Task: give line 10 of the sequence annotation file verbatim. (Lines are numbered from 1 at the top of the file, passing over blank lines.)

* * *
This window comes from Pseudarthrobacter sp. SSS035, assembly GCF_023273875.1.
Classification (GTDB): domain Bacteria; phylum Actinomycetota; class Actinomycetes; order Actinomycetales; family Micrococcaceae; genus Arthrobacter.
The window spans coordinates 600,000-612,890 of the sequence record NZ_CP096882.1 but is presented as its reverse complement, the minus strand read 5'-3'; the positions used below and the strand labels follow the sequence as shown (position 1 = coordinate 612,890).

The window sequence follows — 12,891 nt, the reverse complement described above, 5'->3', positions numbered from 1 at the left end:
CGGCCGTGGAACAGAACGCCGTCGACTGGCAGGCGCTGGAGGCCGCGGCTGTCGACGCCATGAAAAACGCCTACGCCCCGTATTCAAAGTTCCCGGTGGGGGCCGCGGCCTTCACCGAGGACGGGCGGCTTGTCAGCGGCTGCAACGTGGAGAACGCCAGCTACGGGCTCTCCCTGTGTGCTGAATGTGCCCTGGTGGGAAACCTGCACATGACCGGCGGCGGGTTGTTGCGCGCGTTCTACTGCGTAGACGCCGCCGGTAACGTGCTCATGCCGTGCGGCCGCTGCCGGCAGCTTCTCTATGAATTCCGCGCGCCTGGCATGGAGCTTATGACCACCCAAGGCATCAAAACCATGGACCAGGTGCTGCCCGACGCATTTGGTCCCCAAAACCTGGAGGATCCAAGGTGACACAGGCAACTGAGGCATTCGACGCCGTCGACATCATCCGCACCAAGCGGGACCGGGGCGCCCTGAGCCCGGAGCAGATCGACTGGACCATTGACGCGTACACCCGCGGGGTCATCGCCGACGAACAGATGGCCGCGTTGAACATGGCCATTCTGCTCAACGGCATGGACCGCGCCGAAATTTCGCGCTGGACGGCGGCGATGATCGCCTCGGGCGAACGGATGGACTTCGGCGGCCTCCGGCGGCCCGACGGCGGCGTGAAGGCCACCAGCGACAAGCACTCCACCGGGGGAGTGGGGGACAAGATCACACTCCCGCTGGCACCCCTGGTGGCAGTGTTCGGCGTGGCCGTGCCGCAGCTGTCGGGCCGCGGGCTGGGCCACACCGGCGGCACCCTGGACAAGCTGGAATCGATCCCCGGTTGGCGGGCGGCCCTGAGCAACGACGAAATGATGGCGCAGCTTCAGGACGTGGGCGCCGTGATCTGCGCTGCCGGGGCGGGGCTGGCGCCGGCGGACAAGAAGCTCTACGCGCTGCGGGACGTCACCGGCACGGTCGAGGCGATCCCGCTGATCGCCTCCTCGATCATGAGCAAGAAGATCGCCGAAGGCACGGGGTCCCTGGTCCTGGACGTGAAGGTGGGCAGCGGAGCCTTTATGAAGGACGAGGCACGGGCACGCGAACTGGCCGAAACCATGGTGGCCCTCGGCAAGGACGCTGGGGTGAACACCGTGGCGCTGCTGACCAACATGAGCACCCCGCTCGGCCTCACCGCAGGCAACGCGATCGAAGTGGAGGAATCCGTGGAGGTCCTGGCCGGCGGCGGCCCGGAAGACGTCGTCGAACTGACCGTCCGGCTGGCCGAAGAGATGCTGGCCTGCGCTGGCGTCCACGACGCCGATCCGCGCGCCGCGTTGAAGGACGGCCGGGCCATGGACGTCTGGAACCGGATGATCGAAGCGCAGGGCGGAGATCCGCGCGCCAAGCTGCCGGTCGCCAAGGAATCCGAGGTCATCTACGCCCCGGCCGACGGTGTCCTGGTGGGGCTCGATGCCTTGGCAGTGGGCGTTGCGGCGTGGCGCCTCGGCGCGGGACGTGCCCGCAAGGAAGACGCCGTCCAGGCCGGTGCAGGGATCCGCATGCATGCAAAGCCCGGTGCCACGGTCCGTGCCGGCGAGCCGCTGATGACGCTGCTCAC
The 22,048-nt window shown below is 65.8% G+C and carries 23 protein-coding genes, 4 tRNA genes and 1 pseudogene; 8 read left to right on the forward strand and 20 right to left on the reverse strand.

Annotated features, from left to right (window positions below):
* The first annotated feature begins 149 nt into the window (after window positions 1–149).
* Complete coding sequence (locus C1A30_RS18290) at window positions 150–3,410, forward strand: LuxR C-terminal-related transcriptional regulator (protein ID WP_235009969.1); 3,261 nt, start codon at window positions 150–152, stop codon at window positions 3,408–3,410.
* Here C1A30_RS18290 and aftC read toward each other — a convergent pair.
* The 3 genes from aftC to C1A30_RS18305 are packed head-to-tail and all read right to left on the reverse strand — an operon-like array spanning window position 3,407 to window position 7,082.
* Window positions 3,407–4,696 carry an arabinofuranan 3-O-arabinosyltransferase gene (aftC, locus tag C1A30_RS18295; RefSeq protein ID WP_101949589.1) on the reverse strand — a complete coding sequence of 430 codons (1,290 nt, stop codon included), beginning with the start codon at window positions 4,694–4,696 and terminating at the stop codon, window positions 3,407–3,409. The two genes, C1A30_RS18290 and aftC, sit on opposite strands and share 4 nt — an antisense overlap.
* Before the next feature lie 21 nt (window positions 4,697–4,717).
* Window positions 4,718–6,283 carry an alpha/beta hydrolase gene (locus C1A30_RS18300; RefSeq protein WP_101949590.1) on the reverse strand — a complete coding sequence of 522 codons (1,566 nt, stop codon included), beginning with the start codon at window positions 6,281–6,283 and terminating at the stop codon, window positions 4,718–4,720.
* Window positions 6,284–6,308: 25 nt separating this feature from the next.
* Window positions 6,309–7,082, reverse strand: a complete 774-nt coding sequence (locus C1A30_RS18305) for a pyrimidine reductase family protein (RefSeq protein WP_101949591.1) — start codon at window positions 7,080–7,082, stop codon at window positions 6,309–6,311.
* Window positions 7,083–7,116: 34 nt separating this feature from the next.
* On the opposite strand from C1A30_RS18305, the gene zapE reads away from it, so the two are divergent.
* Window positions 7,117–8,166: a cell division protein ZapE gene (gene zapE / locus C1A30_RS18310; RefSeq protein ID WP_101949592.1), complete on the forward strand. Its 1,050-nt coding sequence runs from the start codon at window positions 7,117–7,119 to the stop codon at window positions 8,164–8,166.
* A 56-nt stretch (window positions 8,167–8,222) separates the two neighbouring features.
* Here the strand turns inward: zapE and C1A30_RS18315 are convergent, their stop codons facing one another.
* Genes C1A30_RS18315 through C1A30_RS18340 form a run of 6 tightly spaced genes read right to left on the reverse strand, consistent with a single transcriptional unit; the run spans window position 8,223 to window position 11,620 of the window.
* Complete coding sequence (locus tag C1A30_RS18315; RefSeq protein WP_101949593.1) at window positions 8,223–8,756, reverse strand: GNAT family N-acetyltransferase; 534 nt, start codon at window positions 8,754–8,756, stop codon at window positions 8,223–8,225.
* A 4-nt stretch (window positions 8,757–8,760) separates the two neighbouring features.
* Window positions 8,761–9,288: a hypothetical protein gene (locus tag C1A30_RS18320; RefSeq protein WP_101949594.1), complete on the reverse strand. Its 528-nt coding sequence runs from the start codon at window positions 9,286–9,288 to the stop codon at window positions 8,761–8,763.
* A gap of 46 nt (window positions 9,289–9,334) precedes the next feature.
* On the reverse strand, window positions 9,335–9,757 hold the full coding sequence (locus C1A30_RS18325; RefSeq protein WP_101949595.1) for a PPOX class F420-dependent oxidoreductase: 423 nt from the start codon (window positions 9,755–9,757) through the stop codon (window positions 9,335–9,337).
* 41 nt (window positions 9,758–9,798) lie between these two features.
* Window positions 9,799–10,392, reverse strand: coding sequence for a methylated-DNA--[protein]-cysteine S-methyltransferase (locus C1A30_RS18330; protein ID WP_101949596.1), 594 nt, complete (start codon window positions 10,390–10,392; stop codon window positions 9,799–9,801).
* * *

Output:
* Here C1A30_RS18290 and aftC read toward each other — a convergent pair.